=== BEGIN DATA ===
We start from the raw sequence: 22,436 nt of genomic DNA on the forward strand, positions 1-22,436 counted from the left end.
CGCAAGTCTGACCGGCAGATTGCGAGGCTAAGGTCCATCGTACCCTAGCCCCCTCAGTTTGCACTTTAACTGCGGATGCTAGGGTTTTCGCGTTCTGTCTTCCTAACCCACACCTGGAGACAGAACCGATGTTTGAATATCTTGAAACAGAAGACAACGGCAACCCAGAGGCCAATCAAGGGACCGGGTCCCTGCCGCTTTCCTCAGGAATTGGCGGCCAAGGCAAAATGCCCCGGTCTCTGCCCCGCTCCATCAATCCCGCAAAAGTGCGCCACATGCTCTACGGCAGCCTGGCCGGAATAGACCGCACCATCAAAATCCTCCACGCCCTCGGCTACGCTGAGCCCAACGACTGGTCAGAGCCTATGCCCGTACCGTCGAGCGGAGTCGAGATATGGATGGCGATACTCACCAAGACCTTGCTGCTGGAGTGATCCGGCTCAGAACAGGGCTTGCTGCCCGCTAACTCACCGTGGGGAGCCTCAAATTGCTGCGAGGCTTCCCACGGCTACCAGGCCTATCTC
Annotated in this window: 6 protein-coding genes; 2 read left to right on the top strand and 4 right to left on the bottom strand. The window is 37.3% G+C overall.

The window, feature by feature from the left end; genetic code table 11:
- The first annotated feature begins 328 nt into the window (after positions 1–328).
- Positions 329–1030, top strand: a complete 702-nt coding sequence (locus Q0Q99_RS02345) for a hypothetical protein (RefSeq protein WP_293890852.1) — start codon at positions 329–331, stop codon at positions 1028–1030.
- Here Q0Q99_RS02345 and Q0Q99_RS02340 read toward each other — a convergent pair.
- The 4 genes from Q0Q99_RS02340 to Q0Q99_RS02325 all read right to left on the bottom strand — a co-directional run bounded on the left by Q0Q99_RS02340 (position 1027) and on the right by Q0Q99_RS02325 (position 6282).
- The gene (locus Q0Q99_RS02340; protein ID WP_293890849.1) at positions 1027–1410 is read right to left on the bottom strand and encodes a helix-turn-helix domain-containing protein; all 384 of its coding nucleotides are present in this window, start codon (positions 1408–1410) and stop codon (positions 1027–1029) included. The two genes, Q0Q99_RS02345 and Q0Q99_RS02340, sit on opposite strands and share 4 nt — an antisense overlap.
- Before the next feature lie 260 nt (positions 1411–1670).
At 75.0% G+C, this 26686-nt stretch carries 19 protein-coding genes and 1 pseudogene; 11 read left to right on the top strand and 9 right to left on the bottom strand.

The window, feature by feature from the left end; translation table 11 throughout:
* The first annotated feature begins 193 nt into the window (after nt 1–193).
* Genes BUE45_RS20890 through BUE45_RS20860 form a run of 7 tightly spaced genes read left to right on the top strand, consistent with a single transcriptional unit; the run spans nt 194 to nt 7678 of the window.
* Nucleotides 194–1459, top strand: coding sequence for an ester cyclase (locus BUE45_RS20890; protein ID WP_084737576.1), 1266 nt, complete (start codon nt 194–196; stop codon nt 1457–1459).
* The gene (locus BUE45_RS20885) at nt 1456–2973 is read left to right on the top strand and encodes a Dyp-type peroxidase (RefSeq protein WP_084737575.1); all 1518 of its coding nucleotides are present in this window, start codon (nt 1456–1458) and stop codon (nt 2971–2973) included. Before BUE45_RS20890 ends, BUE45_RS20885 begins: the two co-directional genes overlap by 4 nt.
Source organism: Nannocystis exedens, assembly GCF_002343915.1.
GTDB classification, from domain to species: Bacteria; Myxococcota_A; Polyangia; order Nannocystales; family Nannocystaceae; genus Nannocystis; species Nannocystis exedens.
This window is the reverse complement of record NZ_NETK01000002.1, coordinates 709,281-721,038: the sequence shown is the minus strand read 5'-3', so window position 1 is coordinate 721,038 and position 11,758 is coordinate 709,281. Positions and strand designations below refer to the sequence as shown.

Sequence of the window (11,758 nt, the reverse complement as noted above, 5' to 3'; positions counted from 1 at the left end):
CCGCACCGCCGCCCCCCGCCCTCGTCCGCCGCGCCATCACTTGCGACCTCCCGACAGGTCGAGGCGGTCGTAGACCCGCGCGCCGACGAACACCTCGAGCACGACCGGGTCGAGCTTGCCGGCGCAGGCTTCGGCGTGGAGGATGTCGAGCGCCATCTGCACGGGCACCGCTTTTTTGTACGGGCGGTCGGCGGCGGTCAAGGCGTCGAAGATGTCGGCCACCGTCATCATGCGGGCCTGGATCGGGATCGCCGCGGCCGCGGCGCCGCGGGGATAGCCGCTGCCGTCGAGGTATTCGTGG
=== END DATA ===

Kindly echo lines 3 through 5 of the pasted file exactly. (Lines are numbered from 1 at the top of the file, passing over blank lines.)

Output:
Annotated in this window: 6 protein-coding genes; 2 read left to right on the top strand and 4 right to left on the bottom strand. The window is 37.3% G+C overall.

The window, feature by feature from the left end; genetic code table 11:
- The first annotated feature begins 328 nt into the window (after positions 1–328).